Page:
Corey Feldman Vows to Release "Every Single Name" of His Alleged Predators in Truth Campaign Film

In an interview with Today's Matt Lauer, the child star talked about his crowdsourced film

By Elyse Dupre Oct 30, 2017 3:09 PMTags

It's been just a few days since Corey Feldman launched his Truth Campaign: a crowdsourcing initiative in which he hopes to raise $10 million to make a film about sexual abuse in Hollywood and his life. Having raised less than $200,000 so far, the child star sat down with Today's Matt Lauer to discuss the campaign and his alleged abuse.

Feldman described the film as "a very true story" and said he plans to give a firsthand perspective about "everybody that affected my life." Lauer argued The Goonies star had gone "down this road before"—promising to release the names of his alleged predators in his 2013 memoir Coreyography and then failing to do so. Feldman argued his hands were tied at the time. 

"This is why I'm doing this," he said on Today. "Because when I wrote my book, the publishers prevented me from writing the names down. They made me change the names." 

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As for the film's budget, Feldman said he needed to raise the $10 million to not only create and market the film but to also hire security and legal teams to keep him safe. When Lauer asked Feldman why he didn't take his allegations to the police, the Stand By Me star said he shared the accusations with the Santa Barbara police department in 1993. 

"They're on record. They have all of this information. But they were scanning Michael Jackson. All they cared about was trying to find something on Michael Jackson," Feldman said, adding that Jackson, his friend, was innocent.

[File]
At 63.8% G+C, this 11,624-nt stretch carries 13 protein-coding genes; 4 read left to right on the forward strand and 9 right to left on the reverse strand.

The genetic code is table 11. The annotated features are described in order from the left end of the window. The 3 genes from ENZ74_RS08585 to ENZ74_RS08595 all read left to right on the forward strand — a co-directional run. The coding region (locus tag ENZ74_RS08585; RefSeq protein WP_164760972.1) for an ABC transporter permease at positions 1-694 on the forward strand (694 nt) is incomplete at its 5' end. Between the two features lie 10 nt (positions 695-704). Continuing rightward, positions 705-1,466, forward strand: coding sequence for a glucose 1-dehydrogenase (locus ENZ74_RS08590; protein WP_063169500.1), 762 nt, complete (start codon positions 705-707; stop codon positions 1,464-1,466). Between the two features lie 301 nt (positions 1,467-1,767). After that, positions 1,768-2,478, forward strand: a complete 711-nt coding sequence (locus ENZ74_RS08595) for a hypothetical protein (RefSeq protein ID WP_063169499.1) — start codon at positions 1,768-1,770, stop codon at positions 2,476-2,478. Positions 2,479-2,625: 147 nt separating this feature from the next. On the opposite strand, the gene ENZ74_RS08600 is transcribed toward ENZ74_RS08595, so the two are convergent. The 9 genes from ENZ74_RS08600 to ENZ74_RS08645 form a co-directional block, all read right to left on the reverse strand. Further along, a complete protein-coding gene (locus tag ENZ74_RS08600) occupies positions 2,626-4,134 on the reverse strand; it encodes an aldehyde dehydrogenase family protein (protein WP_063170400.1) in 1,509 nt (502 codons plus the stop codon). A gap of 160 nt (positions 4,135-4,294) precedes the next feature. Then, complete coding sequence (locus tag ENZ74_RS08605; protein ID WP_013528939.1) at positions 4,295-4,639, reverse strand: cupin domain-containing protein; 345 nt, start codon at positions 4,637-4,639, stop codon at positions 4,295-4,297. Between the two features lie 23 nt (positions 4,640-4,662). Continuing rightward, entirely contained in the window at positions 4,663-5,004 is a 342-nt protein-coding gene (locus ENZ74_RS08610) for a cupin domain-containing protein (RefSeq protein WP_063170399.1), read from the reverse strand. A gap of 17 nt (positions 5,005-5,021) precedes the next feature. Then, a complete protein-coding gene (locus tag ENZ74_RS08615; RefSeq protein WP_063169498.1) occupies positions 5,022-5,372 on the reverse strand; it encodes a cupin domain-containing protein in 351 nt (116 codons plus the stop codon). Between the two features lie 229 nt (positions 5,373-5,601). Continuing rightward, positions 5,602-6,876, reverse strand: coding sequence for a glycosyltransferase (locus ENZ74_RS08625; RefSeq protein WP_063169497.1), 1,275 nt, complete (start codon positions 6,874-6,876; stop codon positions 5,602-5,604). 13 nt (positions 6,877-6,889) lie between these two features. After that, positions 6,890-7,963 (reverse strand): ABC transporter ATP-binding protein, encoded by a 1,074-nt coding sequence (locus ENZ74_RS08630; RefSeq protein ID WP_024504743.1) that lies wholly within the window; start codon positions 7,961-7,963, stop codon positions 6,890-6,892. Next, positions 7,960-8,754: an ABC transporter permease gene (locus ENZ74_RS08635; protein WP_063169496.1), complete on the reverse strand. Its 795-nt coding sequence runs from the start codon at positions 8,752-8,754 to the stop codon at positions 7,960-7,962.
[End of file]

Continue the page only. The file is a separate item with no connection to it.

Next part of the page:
"That was what the interview was about with the police in 1993," he continued. "I told them [Jackson] is not that guy. They said, ‘Maybe you just don't understand your friend.' And I said, ‘No I know the difference between pedophiles and somebody who is not a pedophile because I've been molested.'"

The Lost Boys actor also claimed to have received death threats from people not wanting him to leak his information. When Lauer asked Feldman why he didn't take these threats to the authorities, Feldman said he did but that he couldn't now due a "statute of limitations" that was "conveniently enough" set in place in California, claiming he would be "getting sued" if he tried.

"Henceforth, I need a team of lawyers and I need a team of security to be around me at all times to keep me safe so I can get this message done," he said. "I'm not playing around. It's serous stuff and I vow I will release every single name that I have any knowledge of, period. And nobody is going to stop me this time as long as people support this."

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The interview comes after a series of sexual harassment allegations. Earlier this month, The New York Times published an exposé detailing decades of sexual harassment allegations against movie producer Harvey Weinstein. Weinstein's attorney Charles J. Harder told E! News the article was  "saturated with false and defamatory statements." In addition, Rachel McAdams and Selma Blair accused director James Toback of sexual harassment in articles by the Los Angeles Times and Vanity Fair. Toback denied the claims made in the Los Angeles Times articles and didn't issue an additional comment for the Vanity Fair piece. Also, in an interview with BuzzFeed News, actor Anthony Rapp accused Kevin Spacey of making a sexual advance at him when he was a teen. Spacey has since apologized for the alleged incident but said he didn't remember the encounter.

During the Today interview, Feldman said "there's a lot of darkness in Hollywood right now" and that there has been for "quite some time."

"It's going to continue unraveling. This is just the beginning," he said. "It's just the tip of the iceberg.  So everything you're seeing is building up to what I believe is going to be a dam breaking opening."

Watch the video to see Feldman's interview with Lauer.

(E! and NBC News are part of NBCUniversal).